February 20, 2013

History of Mould

»Testing for Mould
»Water & Moisture

“Hey – what’s up with the word ‘mould’?!  Isn’t it supposed to be ‘mold’?”

We get asked about this all the time.  No – it’s really not a typo or sloppy spelling.  The term “mould” is the correct scientific term to describe fungi (mould, mildew, etc.).  The word “mold” means to shape; however, most Americans use this spelling when describing fungal growth.

Think of it this way – if you pour liquid Jello into a mold, and forget about it for a few weeks, you will see mould growth on your Jello.

“Is mould new?”

No, mould growth is not new!  In fact, from a Historical perspective, there is information regarding mould that is thousands of years old!

Leviticus 13:47-59 (NIV)

Regulations About Defiling Molds

47 “As for any fabric that is spoiled with a defiling mold—any woolen or linen clothing, 48 any woven or knitted material of linen or wool, any leather or anything made of leather— 49 if the affected area in the fabric, the leather, the woven or knitted material, or any leather article, is greenish or reddish, it is a defiling mold and must be shown to the priest. 50 The priest is to examine the affected area and isolate the article for seven days. 51 On the seventh day he is to examine it, and if the mold has spread in the fabric, the woven or knitted material, or the leather, whatever its use, it is a persistent defiling mold; the article is unclean. 52 He must burn the fabric, the woven or knitted material of wool or linen, or any leather article that has been spoiled; because the defiling mold is persistent, the article must be burned.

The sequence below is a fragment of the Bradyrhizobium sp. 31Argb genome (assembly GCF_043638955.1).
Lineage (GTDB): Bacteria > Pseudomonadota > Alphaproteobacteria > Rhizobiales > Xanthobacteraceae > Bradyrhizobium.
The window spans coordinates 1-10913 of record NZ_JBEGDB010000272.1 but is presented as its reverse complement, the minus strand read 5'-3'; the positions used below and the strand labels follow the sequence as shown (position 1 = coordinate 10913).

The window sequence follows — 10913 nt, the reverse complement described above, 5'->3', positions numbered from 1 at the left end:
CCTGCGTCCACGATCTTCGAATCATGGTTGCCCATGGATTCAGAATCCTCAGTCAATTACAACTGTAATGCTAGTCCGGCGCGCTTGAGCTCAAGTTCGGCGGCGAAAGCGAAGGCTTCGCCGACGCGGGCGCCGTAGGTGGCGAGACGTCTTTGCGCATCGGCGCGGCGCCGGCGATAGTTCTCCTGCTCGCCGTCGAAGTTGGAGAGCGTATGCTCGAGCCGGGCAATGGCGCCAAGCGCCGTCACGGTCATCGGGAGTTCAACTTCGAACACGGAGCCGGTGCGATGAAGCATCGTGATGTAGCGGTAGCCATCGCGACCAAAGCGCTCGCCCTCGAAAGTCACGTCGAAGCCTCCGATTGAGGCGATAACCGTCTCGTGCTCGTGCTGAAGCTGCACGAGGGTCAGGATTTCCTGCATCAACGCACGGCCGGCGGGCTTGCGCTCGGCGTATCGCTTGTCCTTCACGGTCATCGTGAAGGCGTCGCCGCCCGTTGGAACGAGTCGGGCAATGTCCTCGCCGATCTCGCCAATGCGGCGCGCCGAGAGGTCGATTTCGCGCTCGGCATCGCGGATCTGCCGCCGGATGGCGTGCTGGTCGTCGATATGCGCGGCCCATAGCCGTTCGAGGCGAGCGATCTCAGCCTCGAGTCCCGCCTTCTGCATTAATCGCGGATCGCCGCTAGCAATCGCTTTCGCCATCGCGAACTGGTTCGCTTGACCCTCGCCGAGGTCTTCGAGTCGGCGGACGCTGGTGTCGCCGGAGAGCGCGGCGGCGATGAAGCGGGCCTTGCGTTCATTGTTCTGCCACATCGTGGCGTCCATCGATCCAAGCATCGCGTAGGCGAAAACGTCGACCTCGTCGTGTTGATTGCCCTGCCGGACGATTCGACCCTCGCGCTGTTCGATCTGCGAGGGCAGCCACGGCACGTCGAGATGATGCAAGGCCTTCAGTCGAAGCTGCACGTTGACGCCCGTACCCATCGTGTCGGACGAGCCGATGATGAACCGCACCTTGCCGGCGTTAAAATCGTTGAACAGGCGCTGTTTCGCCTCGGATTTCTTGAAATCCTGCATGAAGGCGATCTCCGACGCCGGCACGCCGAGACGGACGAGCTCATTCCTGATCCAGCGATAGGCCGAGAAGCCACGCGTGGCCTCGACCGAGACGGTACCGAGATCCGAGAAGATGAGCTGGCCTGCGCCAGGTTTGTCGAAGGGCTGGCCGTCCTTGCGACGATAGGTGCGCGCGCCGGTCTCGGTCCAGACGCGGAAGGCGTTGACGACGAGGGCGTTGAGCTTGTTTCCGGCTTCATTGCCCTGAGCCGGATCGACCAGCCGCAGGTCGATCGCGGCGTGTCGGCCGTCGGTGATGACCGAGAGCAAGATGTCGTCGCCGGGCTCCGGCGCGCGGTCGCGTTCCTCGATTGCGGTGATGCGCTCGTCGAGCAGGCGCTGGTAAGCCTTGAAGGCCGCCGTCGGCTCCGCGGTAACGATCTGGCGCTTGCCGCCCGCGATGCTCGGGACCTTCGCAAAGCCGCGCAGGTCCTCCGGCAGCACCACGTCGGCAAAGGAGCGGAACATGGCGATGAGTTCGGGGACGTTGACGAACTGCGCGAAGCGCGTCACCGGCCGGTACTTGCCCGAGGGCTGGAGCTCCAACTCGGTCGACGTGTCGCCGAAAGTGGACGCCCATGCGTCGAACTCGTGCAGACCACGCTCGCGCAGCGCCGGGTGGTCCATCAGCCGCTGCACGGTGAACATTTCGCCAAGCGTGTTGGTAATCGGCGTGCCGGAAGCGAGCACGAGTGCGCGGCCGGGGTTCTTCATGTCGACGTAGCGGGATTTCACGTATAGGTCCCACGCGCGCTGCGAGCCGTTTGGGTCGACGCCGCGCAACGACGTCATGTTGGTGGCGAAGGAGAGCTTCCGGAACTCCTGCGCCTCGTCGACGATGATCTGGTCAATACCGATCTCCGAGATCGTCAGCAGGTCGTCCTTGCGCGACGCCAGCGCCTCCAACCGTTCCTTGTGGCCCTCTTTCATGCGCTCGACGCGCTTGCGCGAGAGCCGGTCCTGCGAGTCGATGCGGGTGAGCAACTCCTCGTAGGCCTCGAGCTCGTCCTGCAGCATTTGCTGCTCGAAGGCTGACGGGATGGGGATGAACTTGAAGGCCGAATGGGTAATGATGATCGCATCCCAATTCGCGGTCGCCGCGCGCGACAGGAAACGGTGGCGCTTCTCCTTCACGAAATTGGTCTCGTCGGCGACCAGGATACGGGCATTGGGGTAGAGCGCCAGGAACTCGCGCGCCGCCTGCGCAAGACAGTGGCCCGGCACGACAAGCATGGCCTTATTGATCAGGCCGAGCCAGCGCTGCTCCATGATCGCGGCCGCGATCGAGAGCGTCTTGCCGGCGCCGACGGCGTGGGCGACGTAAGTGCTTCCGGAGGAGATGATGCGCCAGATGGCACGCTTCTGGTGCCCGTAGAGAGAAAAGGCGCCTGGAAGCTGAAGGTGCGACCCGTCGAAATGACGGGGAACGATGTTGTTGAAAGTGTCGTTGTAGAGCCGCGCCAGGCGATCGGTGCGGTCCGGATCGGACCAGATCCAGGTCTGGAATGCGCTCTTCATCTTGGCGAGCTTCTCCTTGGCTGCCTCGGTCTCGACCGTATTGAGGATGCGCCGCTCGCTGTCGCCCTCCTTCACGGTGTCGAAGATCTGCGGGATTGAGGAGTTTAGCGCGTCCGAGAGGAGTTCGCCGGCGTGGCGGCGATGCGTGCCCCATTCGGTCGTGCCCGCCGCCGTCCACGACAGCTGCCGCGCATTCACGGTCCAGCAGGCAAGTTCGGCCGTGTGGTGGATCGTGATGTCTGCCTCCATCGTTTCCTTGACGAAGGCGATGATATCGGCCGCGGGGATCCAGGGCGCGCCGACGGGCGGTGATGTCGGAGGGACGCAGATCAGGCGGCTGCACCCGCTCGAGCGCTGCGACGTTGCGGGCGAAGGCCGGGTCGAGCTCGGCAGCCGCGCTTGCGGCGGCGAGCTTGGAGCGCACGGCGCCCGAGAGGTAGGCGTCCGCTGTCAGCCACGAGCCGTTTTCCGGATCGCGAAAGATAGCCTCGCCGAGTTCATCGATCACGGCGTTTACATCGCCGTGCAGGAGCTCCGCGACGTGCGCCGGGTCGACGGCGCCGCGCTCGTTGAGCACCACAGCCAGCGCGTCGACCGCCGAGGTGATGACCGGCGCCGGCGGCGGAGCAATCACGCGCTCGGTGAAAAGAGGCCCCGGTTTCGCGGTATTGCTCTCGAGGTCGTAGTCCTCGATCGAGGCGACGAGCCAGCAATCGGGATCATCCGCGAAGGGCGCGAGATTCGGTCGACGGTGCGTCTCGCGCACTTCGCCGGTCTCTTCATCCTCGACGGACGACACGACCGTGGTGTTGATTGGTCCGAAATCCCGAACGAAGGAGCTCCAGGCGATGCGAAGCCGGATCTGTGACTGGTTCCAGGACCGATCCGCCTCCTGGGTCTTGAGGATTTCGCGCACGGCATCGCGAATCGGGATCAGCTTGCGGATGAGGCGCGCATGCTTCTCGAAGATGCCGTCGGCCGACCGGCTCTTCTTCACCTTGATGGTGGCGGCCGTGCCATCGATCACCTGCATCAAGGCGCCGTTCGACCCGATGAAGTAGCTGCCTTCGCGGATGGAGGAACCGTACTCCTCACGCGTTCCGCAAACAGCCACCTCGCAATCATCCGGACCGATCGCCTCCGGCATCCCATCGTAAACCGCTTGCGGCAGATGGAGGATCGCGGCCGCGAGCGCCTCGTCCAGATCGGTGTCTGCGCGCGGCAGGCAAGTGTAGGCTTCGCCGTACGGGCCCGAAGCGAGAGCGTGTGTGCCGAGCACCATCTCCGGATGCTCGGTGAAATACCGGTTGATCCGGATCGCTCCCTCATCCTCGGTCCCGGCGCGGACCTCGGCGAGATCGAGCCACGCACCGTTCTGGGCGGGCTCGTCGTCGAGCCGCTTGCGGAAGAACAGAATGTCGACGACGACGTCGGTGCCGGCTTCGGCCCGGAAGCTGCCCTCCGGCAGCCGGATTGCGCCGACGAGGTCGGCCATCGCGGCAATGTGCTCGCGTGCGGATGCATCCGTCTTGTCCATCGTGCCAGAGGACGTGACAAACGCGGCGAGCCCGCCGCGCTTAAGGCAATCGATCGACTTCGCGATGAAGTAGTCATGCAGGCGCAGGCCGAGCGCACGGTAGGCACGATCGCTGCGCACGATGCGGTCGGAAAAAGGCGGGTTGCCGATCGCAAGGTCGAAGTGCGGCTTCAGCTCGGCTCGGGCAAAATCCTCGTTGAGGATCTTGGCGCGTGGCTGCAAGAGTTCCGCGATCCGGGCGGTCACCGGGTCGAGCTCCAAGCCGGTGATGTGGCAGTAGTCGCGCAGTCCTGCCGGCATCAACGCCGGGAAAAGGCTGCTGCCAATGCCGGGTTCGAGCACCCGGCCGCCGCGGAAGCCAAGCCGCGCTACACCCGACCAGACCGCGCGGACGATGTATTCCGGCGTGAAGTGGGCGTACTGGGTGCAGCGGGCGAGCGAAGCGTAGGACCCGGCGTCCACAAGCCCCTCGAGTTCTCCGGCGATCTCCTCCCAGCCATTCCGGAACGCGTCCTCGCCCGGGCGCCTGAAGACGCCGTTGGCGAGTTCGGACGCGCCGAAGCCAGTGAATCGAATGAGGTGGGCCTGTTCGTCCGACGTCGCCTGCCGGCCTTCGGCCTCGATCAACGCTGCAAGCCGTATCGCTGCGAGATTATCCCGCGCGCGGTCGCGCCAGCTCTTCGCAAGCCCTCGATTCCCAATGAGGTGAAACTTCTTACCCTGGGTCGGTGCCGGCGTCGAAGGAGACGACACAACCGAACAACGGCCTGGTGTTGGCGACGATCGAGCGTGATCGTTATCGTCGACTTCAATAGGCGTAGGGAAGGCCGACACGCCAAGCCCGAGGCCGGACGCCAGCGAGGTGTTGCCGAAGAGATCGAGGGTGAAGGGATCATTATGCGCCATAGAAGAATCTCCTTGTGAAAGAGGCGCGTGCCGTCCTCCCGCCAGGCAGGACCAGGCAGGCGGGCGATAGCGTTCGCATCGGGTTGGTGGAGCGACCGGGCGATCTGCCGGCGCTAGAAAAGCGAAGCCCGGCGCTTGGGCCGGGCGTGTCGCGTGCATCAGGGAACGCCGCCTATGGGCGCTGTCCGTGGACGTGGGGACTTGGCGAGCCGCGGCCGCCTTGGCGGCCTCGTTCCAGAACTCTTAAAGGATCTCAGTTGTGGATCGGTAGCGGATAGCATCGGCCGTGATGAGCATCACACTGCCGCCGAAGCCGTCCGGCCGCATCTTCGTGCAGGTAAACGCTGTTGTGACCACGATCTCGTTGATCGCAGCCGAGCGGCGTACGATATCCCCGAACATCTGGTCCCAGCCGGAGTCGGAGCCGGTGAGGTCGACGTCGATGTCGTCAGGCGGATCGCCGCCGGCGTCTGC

53 “But if, when the priest examines it, the mold has not spread in the fabric, the woven or knitted material, or the leather article, 54 he shall order that the spoiled article be washed. Then he is to isolate it for another seven days. 55 After the article has been washed, the priest is to examine it again, and if the mold has not changed its appearance, even though it has not spread, it is unclean. Burn it, no matter which side of the fabric has been spoiled. 56 If, when the priest examines it, the mold has faded after the article has been washed, he is to tear the spoiled part out of the fabric, the leather, or the woven or knitted material. 57 But if it reappears in the fabric, in the woven or knitted material, or in the leather article, it is a spreading mold; whatever has the mold must be burned. 58 Any fabric, woven or knitted material, or any leather article that has been washed and is rid of the mold, must be washed again. Then it will be clean.”

59 These are the regulations concerning defiling molds in woolen or linen clothing, woven or knitted material, or any leather article, for pronouncing them clean or unclean.

…interesting! So the Priests were the very first Indoor Air Quality professionals.

“Curse of the Pharaoh’s Tomb”

Recent studies of newly opened ancient Egyptian tombs that had not been exposed to modern contaminants found pathogenic bacteria of the Staphylococcus and Pseudomonas genera, and the moulds Aspergillus niger and Aspergillus flavus.  Additionally, newly opened tombs often become roosts for bats, and bat guano may harbor histoplasmosis.  (http://www.ancient-origins.net/myths-legends/curse-tutankhamen-s-tomb-scientific-explanation-part-2-00747)

However, when in doubt, the utilization of the Holy Hand-grenade of Antioch will always suffice.
(https://www.youtube.com/watch?v=xOrgLj9lOwk)